What is Lean Manufacturing: Definition & Complete Guide to Lean Production
14 minutes, 24 seconds read
Businesses today have so many available processes to scale. In a perfect world, this would be very simple math: create a system & increase volume for profit. However, these processes are not always dialed in and the desired growth does not meet the bottom line profitability targets. The concept of lean is to strip down these processes from scratch to ensure productivity, scalability and thus profitability. Let’s look at the core driver of this concept, Lean manufacturing:
What is Lean Manufacturing?
Lean manufacturing (or lean production) is a business strategy having to do with increasing a companies efficiency while reducing waste. Lean manufacturing when done well can greatly affect the bottom line as proved by Toyota in their 1930s operating model “The Toyota Way.”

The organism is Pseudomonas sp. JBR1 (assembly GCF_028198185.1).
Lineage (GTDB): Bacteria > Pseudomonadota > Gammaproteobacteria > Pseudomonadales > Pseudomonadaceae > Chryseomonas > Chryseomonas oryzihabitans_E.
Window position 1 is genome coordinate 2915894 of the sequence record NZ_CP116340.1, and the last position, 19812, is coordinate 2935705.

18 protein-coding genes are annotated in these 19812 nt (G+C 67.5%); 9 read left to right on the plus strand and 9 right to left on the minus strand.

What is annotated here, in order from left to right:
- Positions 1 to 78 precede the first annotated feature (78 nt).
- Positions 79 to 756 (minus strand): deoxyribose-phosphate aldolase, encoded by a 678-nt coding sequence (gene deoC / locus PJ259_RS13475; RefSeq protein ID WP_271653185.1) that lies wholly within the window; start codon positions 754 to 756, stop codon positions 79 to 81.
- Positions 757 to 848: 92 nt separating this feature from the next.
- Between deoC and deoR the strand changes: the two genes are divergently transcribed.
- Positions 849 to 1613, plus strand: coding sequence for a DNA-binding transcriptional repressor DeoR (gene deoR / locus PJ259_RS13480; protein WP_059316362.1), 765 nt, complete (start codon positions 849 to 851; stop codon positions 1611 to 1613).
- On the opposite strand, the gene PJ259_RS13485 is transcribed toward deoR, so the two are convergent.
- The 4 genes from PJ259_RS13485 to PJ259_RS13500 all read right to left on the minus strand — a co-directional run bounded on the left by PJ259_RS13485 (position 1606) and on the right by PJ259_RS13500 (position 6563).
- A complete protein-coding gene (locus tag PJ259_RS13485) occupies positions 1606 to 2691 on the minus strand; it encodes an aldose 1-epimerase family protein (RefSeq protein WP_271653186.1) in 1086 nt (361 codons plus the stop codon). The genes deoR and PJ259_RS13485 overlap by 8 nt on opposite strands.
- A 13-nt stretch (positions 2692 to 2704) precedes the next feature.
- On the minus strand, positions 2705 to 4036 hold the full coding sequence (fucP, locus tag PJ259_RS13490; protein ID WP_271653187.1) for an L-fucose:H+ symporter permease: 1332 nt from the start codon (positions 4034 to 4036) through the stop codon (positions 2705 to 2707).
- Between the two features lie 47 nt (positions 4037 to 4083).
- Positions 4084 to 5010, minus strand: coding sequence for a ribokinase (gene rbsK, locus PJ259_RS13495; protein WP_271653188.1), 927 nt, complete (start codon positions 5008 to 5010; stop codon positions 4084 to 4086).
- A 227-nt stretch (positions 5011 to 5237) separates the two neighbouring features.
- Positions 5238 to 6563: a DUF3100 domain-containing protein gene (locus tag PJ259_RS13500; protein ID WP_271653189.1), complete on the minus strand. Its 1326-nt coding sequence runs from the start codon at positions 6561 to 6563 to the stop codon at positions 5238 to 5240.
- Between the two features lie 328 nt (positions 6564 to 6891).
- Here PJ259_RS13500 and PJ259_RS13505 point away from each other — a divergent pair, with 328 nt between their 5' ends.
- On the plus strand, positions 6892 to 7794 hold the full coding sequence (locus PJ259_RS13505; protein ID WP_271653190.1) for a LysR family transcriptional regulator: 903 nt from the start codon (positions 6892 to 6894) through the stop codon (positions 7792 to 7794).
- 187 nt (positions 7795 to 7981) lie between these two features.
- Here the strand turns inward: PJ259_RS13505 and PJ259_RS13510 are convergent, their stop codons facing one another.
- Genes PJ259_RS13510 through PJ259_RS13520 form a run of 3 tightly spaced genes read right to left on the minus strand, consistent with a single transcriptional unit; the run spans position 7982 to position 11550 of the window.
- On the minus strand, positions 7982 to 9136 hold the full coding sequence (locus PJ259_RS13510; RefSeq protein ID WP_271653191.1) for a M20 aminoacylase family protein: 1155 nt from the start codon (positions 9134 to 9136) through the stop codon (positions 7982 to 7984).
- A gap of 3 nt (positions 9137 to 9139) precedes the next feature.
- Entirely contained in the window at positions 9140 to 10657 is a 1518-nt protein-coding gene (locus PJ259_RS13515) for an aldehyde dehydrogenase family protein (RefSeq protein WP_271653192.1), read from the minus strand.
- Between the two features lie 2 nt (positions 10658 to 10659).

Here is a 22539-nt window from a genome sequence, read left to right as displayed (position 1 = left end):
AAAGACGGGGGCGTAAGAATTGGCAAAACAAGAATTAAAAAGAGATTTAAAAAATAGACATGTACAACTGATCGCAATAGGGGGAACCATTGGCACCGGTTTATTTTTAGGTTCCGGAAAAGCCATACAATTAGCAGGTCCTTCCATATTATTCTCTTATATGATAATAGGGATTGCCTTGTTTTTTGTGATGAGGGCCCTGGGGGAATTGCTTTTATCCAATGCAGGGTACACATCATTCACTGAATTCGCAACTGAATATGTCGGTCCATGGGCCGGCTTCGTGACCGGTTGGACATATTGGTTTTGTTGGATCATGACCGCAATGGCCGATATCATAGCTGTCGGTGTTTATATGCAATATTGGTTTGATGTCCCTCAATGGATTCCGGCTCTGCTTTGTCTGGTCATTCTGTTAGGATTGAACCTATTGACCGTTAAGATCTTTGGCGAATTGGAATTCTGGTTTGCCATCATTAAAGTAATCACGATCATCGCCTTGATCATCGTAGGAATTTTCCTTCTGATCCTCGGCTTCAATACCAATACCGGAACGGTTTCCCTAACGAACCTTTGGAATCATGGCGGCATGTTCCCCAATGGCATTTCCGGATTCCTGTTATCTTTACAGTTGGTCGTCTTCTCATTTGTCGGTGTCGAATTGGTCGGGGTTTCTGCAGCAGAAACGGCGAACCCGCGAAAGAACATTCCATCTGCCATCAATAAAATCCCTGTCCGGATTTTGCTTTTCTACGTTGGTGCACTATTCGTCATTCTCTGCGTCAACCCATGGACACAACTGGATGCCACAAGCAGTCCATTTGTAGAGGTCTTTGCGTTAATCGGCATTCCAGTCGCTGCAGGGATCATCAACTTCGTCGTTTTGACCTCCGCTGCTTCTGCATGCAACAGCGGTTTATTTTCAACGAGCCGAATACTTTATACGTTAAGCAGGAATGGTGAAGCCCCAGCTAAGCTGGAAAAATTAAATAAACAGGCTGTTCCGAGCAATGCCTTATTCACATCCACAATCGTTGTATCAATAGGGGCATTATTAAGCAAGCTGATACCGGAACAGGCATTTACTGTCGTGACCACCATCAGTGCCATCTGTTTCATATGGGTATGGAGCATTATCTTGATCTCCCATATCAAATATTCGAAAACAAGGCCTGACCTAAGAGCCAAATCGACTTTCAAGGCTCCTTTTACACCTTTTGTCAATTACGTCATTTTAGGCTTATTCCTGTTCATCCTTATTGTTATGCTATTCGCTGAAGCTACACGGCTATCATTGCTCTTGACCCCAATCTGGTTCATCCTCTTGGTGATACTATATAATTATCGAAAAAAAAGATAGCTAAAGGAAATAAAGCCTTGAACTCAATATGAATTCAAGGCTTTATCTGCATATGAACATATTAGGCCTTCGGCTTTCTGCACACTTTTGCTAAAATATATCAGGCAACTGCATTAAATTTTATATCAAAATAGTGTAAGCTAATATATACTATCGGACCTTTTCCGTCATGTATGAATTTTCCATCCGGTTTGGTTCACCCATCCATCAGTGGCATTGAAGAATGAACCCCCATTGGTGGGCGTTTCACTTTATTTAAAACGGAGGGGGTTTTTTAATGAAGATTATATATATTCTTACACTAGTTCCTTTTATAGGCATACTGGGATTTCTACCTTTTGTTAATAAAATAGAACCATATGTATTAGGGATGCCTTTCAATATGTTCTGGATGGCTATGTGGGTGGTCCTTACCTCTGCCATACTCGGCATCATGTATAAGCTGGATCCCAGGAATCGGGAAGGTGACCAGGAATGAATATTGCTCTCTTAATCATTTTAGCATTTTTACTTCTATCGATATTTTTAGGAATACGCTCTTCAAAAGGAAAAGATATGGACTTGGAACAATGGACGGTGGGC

The last thing a company wants to do is to waste any of its limited resources. For example, businesses that own multiple intellectual properties and barely use or misuse them could risk losing revenue, even if they have all rights reserved for those goods.
This idea of lean manufacturing relates to the Japanese concept known as kaizen. It’s essential to learn what that is before answering the question, “what is a lean way to produce goods?” After you understand the differences between these two concepts, you can then learn how you can reduce waste and increase efficiency.
What is the Difference Between Lean Manufacturing and Kaizen?